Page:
AH Google Glass

New Google Glass Said To Have Screenless Variant

November 16, 2015 - Written By Justin Diaz

In the world of wearables, the one that has perhaps garnered the most attention for Google was Glass, the augmented reality powered glasses which went through quite the lengthy beta run if you will, known as the Explorer Edition, that cost a hefty amount and was only available by invite for a time. Glass is all but dead, as Nest CEO Tony Fadell now heads the project, renamed Aura, and there have been numerous details that have surfaced pointing to a new more enterprise-focused approach for Google’s new Glass device going forward. A new report, however, suggests that Google may also have a second Glass wearable in the works that is eliminating the screen from the equation, in addition to one variant of the wearable that has one on board.

Rumored details point to a possible three versions of the Glass devices in total, with Google taking the screen-equipped model and positioning it as a device meant for enterprise use. Google Glass making a solid jump to enterprise shouldn’t be a shock, as this isn’t the first time this enterprise was mentioned, but a second device without a screen is a curious direction as the display is how previous model Glass users interacted with the content they searched for by voice.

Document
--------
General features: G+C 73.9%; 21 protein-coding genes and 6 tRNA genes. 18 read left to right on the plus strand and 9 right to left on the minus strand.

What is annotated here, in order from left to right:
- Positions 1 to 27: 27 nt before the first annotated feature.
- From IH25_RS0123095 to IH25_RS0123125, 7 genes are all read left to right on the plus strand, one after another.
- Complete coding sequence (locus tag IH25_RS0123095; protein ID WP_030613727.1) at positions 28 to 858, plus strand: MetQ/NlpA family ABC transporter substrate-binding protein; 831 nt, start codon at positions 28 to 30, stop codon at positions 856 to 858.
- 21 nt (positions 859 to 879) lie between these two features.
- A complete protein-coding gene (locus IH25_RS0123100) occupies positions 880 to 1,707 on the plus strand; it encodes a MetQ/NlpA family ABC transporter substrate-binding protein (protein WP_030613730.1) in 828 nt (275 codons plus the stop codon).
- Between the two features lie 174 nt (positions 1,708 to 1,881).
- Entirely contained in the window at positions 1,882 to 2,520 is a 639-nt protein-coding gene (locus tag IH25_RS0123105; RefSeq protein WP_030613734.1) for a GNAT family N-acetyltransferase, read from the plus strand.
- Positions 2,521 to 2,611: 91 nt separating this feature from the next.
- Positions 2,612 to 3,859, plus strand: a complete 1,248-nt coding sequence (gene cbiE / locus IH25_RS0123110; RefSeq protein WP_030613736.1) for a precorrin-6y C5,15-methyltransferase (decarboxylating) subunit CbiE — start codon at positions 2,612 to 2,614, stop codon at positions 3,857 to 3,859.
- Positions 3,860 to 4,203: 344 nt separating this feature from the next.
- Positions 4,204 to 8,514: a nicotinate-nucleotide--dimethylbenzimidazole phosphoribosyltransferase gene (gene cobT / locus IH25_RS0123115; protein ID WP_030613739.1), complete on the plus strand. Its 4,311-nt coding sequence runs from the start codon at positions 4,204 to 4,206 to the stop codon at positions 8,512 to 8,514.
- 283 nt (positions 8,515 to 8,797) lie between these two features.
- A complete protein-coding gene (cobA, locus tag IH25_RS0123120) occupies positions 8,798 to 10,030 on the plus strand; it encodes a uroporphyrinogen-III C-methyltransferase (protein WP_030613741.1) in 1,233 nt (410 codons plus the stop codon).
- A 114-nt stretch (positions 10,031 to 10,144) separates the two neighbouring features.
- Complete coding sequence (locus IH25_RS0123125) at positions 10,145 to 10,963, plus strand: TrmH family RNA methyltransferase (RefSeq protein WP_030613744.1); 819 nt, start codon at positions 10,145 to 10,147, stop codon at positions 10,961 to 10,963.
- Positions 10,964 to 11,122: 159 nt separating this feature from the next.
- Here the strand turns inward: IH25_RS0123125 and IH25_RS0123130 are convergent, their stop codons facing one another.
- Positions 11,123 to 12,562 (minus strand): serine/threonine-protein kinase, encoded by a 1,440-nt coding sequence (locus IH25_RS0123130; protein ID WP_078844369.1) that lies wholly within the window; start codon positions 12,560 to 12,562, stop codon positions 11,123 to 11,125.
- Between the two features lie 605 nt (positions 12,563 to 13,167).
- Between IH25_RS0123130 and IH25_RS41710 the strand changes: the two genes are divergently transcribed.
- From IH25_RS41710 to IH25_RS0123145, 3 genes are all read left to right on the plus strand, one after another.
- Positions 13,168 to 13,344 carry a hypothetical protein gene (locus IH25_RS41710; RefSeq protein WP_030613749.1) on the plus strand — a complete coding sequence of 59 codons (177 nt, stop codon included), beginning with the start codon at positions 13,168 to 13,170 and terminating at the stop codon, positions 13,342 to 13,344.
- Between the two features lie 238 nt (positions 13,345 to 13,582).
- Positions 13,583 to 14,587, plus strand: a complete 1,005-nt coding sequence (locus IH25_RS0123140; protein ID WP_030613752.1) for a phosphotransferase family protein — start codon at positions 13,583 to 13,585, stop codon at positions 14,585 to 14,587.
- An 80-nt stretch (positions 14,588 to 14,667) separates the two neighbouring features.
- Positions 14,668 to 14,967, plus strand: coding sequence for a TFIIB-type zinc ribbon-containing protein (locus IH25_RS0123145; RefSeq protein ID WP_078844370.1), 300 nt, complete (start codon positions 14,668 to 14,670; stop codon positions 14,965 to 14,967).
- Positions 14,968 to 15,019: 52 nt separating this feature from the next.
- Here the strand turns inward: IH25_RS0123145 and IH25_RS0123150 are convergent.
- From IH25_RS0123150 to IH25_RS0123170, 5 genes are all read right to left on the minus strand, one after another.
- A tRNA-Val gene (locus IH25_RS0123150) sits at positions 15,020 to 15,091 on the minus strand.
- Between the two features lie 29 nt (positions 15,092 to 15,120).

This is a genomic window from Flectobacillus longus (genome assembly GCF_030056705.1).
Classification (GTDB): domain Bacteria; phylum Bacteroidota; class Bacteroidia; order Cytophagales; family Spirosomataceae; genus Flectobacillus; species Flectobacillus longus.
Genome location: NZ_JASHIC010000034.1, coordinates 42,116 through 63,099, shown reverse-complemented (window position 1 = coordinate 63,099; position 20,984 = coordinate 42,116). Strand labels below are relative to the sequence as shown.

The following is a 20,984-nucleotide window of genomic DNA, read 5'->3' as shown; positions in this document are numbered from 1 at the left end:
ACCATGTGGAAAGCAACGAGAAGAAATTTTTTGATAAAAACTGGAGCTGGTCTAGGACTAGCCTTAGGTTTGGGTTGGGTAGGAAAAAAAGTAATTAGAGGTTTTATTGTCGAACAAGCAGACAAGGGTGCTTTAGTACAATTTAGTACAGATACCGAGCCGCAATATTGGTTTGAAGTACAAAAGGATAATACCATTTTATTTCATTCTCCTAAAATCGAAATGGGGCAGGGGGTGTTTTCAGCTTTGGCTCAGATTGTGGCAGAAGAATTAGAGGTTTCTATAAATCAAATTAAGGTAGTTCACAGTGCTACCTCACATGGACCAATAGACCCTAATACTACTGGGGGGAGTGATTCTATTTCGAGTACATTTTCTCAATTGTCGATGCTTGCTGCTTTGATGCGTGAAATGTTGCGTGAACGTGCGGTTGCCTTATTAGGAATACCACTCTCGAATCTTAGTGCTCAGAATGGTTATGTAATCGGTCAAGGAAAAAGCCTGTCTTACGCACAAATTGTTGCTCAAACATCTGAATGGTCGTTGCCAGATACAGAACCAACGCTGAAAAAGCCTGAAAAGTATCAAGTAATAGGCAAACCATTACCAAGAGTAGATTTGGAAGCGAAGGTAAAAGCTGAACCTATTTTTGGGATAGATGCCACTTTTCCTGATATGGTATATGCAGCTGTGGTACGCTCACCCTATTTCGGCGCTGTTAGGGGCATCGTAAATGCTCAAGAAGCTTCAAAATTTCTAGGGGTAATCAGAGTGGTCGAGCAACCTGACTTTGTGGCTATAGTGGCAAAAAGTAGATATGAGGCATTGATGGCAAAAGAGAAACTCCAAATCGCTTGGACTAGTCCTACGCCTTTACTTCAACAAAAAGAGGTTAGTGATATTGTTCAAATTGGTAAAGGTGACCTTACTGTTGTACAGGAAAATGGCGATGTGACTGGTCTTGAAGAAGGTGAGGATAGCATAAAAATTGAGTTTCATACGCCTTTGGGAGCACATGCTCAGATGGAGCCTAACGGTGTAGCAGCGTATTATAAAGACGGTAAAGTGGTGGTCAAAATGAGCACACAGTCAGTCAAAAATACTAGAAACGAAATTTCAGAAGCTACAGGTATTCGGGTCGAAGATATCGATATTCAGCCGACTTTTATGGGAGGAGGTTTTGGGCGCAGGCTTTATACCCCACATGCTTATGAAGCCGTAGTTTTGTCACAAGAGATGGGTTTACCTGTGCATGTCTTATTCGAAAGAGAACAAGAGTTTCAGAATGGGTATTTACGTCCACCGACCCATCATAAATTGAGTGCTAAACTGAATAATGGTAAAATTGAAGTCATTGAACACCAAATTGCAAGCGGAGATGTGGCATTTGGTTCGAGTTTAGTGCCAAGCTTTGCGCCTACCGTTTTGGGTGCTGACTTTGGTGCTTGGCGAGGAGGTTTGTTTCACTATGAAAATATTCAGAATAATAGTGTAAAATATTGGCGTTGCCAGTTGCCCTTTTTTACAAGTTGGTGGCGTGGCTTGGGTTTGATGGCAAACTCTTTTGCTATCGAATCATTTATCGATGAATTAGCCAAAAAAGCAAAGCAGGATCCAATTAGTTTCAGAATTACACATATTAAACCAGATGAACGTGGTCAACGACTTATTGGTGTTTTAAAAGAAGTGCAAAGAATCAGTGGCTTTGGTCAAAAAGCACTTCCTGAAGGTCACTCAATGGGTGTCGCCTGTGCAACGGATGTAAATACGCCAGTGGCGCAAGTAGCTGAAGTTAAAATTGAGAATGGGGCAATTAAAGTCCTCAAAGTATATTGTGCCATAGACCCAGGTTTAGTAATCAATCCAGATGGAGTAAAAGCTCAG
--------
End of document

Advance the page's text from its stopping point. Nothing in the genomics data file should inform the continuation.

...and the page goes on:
The new models that are reportedly in development currently would work by using bone conduction technology just like the Explorer Edition of Glass, but without a display they would instead relay content information to users through audio. While there is no confirmation that Google would release three different models of Glass, if they launch two non-enterprise variations, one is said to be aimed at those with an active lifestyle making it basically a “Sport” model of the device, while the other would simply target the rest of consumers, and all are set for a possible launch sometime next year, although there are no specific dates which have been mentioned. With audio being the primary and only method of relaying information back to the user, it’ll be interesting to see how well the setup works, and what Google has come up with for the design.